Florida Fruit & Vegetable Association (FFVA) recently submitted comments to the U.S. Department of Agriculture’s Foreign Agricultural Service endorsing the European Union’s (EU) 10-year registration renewal efforts for glyphosate.
In the letter, FFVA stressed that glyphosate herbicide has been used safely and successfully in Europe for more than 40 years. It noted that leading health regulators, including in Europe, the United States, Germany, Canada, Australia, Korea, New Zealand and Japan, continue to conclude that glyphosate is safe when used as directed.
FFVA members “depend heavily on the weed management effectiveness and the economic benefits afforded by using glyphosate herbicide in their fields/groves,” the association wrote.
Except for oranges, Florida produces its citrus crops for the fresh market, FFVA pointed out. “This demands that commodities are of top quality, aesthetically perfect, 100% blemish-free and
completely free of other imperfections,” the association added. “This can be difficult to achieve, especially under Florida’s subtropical environmental growing conditions that are so conducive to germination and prolific growth of problematic weed populations … Fruit and vegetable farmers rely on glyphosate herbicide for sound, successful weed management.”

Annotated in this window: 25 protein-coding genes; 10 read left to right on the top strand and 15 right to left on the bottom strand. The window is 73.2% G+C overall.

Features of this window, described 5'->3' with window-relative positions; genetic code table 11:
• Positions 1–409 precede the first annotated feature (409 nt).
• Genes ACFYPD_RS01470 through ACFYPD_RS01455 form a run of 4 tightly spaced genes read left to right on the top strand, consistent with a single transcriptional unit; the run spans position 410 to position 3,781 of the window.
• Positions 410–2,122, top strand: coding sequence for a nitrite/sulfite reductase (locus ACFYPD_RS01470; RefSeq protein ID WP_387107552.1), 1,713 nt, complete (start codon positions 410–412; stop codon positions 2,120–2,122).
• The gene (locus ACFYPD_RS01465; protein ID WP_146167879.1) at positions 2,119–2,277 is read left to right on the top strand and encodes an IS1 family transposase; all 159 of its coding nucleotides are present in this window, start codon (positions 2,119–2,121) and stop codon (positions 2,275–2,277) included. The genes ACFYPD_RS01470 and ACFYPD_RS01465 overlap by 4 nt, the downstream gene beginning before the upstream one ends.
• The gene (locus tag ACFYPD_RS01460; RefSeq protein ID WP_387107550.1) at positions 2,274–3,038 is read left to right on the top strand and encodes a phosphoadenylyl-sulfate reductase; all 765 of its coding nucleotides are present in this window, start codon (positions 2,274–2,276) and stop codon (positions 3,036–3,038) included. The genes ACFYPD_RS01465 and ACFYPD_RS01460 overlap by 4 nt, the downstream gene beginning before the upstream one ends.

The letter stated that Florida ranks first in the United States in value of production of the glyphosate-registered citrus crops grapefruit and oranges, and second in value of production of the glyphosate-registered citrus crops tangerines and tangelos.
EU governments recently failed to reach a conclusive opinion on the glyphosate renewal. They will make another attempt in November. If the next attempt fails to produce a clear consensus, the responsibility for the decision will shift to the European Commission. A decision is needed by Dec. 14 since the current approval expires the following day.
FFVA members with questions about the glyphosate renewal issue may contact FFVA Vice President of Science and Regulatory Affairs Mike Aerts.
In 2022, University of Florida Institute of Food and Agricultural Sciences weed scientist Ramdas Kanissery suggested strategies growers can use to fine-tune glyphosate’s crop-safe usage in citrus.
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